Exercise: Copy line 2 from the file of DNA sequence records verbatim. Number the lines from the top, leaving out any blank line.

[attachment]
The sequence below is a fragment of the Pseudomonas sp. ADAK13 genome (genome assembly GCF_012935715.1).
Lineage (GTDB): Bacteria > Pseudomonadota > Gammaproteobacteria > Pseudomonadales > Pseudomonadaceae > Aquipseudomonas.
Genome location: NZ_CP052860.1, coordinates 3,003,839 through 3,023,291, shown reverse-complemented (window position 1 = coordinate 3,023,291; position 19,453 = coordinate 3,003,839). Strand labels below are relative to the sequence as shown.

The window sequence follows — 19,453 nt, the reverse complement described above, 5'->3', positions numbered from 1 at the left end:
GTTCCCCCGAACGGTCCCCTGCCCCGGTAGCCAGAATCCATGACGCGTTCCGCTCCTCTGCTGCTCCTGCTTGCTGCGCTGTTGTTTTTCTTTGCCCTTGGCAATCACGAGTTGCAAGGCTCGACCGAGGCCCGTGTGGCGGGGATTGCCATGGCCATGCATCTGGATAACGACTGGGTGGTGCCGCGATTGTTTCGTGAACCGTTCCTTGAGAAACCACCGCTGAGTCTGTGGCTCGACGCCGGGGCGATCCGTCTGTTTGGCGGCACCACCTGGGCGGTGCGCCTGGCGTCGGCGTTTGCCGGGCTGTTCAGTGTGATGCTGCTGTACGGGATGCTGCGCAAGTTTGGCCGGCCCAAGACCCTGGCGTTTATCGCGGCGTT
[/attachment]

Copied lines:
Lineage (GTDB): Bacteria > Pseudomonadota > Gammaproteobacteria > Pseudomonadales > Pseudomonadaceae > Aquipseudomonas.